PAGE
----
Perhaps you won’t notice but the sun will appear later and disappear earlier today. The winter solstice on December 21st is the shortest day of the year. In a short poem Newbery Medal winner Susan Cooper explains the magic of the day in a picture book with illustrations by Caldecott Honor winner Carson Ellis.
The Shortest Day, written for a theatrical production by the Christmas Revels based at Harvard University’s annual celebration and performed in nine cities across America, may be a children’s picture book but its message of hope and peace is for everyone. Cooper explains at the end of the book how “this celebration of the light (is) a symbol of continuing life” across all religious observances from Christmas to Chanukah and many other faiths.
She ends the poem with…
“This shortest day
As promise wakens in the sleeping land.
They carol, feast, give thanks,
And dearly love their friends, and hope for peace.
If you ever need a book to read aloud – to a group of children, to a grandchild, to yourself on a crummy day – B.J.Novak’s The Book With No Pictures is the one.
“Here is how books work,” the hidden narrator confides. “Everything the words say, the person reading the book has to say. No matter what.” The (presumably adult) reader is made to sing, emit nonsense sounds, praise the child who is being read to, and say things like “I am a monkey who taught myself to read.”
The book uses words to create effect with no illustrations – not one. Some of the crazy words remind me of Lily Tomlin’s wild chanting in “Grace and Frankie” – not the kind of sounds usually coming out of a book – but fun to enunciate. Read it out loud and laugh at yourself.
His baby son’s mispronunciation of “bicycle” was the inspiration for the title of Dan Santat’s 2015 Caldecott winning picture book – The Adventures of Beekle. Beekle is an imaginary friend who has yet to be imagined by a real child.
Rather than wait on his island for his special someone to appear, Beekle sets off to find her. Santat floats him through a series of adventurous illustrations, with Beekle travelling through dark starry nights, reminiscent of Chris van Allsburg’s designs, to encounters with colorful dragons and double-page drawings of whales and harbors that mirror Maurice Sendak’s wild ones, until he finally reaches the real world. Searching for his friend takes him through busy streets and subways, to fantastic playgrounds, and finally to the top of an amazing tree.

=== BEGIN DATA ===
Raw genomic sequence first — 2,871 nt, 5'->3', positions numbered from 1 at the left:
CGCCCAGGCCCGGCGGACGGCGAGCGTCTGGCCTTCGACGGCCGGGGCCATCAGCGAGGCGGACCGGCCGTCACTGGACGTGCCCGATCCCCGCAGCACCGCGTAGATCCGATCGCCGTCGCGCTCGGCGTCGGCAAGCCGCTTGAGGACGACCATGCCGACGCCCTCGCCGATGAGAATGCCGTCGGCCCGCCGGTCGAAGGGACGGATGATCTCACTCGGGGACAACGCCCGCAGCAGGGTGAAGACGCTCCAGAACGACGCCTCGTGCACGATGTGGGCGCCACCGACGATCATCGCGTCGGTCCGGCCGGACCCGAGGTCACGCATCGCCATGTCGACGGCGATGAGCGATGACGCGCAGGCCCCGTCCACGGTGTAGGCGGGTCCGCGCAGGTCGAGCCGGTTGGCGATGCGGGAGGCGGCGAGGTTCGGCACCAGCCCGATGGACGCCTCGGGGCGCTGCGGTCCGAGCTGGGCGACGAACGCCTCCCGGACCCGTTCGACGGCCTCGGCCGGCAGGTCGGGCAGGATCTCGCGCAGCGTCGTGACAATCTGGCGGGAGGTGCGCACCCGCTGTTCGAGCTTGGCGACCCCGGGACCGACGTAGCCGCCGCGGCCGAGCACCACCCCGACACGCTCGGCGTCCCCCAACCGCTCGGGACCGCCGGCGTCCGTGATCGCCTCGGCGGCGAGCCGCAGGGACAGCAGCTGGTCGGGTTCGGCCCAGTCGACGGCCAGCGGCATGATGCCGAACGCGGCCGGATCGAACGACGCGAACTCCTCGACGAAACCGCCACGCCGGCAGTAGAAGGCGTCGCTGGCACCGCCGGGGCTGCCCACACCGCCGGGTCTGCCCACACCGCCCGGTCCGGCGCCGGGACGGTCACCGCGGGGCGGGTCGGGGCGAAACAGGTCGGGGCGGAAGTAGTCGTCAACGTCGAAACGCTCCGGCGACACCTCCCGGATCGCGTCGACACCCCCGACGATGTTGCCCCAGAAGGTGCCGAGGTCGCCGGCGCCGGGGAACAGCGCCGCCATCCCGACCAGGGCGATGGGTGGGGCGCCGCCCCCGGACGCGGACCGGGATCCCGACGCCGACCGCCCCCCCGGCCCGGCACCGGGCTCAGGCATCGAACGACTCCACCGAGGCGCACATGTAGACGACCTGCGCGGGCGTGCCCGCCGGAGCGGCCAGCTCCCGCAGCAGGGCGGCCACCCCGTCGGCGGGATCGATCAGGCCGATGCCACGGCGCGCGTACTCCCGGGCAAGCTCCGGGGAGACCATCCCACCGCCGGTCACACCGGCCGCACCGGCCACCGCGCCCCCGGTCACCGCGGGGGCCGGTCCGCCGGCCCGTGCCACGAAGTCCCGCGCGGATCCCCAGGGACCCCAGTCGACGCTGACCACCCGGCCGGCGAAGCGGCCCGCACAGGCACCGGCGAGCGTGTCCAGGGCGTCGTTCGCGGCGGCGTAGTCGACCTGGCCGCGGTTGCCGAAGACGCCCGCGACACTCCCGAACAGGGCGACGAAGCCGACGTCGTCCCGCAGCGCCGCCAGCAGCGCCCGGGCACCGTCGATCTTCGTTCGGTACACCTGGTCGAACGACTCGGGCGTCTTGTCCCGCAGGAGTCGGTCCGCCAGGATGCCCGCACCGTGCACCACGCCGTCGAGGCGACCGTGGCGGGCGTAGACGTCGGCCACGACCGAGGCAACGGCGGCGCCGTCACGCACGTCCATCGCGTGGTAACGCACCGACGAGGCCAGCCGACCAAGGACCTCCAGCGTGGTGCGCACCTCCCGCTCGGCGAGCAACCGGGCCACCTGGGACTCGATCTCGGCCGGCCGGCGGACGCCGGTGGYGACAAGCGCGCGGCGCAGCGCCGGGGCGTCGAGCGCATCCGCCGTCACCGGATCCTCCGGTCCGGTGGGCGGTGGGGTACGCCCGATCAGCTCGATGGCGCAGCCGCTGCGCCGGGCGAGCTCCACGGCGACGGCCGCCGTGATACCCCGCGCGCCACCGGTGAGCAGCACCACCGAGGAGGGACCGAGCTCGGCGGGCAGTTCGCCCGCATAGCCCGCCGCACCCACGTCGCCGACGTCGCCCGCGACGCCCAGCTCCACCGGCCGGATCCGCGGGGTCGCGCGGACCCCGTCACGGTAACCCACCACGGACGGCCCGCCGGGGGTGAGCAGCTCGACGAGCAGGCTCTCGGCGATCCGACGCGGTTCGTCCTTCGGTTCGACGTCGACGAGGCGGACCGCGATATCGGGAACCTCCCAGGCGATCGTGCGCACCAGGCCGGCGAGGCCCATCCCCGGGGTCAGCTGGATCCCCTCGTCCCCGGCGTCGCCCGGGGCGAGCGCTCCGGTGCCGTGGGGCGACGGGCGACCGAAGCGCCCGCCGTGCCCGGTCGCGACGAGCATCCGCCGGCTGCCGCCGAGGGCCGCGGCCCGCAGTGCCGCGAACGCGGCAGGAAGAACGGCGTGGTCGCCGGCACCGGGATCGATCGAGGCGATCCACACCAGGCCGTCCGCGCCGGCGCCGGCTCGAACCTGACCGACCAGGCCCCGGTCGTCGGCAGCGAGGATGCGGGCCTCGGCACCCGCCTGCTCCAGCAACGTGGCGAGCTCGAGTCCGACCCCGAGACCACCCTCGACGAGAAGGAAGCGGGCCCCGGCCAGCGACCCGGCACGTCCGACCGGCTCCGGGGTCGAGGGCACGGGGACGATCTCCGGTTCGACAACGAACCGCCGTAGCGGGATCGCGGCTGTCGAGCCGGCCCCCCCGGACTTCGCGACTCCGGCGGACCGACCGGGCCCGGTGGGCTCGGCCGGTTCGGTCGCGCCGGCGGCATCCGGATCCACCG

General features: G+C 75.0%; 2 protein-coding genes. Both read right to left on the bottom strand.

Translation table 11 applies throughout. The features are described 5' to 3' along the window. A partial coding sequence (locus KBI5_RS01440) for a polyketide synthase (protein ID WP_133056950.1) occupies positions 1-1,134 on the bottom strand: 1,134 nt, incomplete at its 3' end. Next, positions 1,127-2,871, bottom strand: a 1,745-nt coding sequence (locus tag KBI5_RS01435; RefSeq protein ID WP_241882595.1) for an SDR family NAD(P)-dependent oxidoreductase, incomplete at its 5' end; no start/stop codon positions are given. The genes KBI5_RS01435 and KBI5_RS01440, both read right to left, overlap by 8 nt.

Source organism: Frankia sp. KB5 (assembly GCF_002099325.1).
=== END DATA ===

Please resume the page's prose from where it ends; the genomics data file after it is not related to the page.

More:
When Beekle does find his friend, Alice, the relationship slowly blossoms from shyness to perfection, and the story ends with a frame of Alice and Beekle connecting with a real boy and his imaginary friend, happily proclaiming – “The world began to feel a little less strange.” Friends can give you the courage to face the world – both the real and the imagined.
A lovely book to share and read aloud, as the pictures evolve in color and excitement to the final happy ending.
A lesson in patience – and maybe meditation – Julie Fogliano’s children’s picture book If You Want To See A Whale has a calming quality and a reminder to stop and observe your surroundings – a message for adults as well as children.
With simple colorful illustrations, the story follows a little boy and his dog as they sit and stare at the ocean, waiting for a whale to appear. With distractions everywhere, focusing on the task is not easy, but they succeed in the end.
I am currently reading Ruth Ozeki’s A Tale for the Time Being – another exercise in focus and patience. Ozeki is a “writer, filmmaker, and Zen Buddhist priest,” so I can’t help wondering if she injected lessons in patience and meditation into this slow read. But I am staying on task, and hope to succeed.
Budapest is a city on my bucket list, and the illustrations of that city by LeUyen Pham in Deborah Heiligman’s The Boy Who Loved Math offered a glimpse of its charm. This picture book is a biography of Paul Erdős, the mathematical genius who grew up in Budapest as a child prodigy who loved to play with numbers but had trouble following rules and completing mundane tasks – like buttering bread. Erdős did not like school and his eccentricities may have been hard to live with – unless you were his mother – but Heiligman cleverly focuses on his strengths and offers an inspiring and engaging story for children as well as adults.
As she humorously documents this genius’ idiosyncracies, Heiligman gives him credit for his contributions and many collaborations, spawning the Erdős number (which calculates the degrees of collaborative separation between mathematicians and Erdős – Einstein was number 2 – before anyone thought of six degrees of separation.
I have The Boy Who Loved Math on my list now for gift-giving and as a reminder to visit Budapest someday.